Exposure to heat is common in work-places in many branches of industry. Acute disorders may result either from excessive demands on, or failure of, the human temperature control mechanism or from a combination of the two. The complex interactions between temperature at the work-place, physical work and climatic conditions are such that each of these types of stress reduces the ability to tolerate the other two. Some individuals may react to hot work with impairments of cardiovascular and renal functions. It is known that heat may adversely affect alertness, reaction times and psychomotor coordination; this would account for a higher accident rate among workers exposed to heat. Accidents are particularly frequent among workers who are not acclimatized.
Heat is one of the commonest potentially harmful physical environments. In industries such as mining, steel or glass manufacture, agriculture and road building, workers are often exposed to severe environmental heat stress, which may even threaten survival. Hard physical work or exercise in hot surroundings is the main hazard, for the total heat load and the body is in fact the sum of environmental and metabolic heat.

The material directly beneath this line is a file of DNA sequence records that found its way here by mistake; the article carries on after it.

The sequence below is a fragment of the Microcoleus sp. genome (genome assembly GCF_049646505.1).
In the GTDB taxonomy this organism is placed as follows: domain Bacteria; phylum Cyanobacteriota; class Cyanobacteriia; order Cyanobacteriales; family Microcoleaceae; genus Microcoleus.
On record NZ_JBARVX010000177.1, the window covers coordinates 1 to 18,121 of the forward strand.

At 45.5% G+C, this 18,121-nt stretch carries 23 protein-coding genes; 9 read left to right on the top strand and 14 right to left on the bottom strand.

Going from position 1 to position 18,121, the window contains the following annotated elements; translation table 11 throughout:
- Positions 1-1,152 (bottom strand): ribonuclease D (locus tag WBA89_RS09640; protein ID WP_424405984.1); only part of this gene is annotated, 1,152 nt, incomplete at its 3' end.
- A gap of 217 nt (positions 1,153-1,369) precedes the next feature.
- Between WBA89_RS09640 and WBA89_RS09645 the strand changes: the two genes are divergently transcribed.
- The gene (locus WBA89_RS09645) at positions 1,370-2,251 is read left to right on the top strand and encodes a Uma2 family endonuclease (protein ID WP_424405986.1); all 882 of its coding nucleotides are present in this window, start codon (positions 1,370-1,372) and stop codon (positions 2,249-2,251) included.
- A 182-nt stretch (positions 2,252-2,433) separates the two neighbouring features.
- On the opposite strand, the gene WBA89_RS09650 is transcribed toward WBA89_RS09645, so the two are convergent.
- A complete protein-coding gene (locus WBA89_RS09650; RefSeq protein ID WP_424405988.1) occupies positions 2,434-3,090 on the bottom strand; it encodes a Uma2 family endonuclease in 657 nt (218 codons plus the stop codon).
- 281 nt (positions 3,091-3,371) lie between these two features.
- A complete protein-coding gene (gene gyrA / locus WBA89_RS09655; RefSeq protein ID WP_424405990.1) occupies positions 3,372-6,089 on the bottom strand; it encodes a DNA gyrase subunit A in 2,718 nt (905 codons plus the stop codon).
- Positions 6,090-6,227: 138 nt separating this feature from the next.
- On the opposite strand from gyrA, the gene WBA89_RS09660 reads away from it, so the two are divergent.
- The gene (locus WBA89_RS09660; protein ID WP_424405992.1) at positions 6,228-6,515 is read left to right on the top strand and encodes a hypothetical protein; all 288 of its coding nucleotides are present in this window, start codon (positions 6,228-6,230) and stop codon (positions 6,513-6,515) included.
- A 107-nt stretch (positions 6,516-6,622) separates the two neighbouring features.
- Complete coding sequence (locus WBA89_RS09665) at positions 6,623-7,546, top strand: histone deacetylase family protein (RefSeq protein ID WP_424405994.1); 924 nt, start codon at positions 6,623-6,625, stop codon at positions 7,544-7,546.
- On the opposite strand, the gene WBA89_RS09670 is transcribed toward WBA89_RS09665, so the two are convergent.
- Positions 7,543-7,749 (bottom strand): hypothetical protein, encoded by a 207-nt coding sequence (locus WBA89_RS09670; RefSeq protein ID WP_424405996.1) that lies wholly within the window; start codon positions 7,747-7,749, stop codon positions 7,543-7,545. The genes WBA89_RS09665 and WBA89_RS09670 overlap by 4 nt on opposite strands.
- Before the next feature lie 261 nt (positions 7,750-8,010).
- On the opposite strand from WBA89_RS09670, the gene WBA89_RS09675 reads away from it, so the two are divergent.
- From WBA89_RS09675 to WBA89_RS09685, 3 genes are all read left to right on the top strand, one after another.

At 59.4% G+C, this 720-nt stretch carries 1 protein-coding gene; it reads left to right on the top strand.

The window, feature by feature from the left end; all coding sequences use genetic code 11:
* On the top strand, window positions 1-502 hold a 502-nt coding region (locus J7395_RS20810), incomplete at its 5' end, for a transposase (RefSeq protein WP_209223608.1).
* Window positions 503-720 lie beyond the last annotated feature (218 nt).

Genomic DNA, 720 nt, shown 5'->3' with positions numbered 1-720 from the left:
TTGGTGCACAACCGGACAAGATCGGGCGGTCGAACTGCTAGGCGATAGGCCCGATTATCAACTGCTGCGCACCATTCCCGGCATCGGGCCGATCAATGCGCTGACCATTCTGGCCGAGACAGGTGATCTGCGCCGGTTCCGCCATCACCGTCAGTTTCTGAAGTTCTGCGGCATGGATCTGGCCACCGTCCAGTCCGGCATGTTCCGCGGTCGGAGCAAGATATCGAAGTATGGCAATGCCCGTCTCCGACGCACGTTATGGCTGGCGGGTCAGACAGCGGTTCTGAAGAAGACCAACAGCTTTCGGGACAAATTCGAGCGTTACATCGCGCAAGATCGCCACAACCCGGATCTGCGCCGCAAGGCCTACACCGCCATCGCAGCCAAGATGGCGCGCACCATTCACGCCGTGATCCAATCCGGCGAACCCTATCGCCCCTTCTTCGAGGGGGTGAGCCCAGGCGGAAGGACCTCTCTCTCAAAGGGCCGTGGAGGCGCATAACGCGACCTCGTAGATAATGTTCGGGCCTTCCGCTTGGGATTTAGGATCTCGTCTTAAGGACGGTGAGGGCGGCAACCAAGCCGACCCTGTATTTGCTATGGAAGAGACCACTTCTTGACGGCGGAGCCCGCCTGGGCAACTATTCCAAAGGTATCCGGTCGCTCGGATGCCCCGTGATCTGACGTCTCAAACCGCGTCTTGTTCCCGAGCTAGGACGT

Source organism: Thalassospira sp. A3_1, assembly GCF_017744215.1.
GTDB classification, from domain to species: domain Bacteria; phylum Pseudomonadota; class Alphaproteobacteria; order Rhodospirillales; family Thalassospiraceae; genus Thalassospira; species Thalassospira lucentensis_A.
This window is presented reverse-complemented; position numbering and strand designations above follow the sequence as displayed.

The problem of heat stress is more serious in developing countries, since most of these are located in the tropical and subtropical regions. In the tropics, the worker is expected to cope with the combined effects of industrial and climatic heat - with the probability of having to work hard in hot spaces during an eight-hour shift, and of living for many months at a stretch without complete relief from heat stress at any time of the day or night. To complicate matters, his diet may well be inadequate to support him in this ordeal.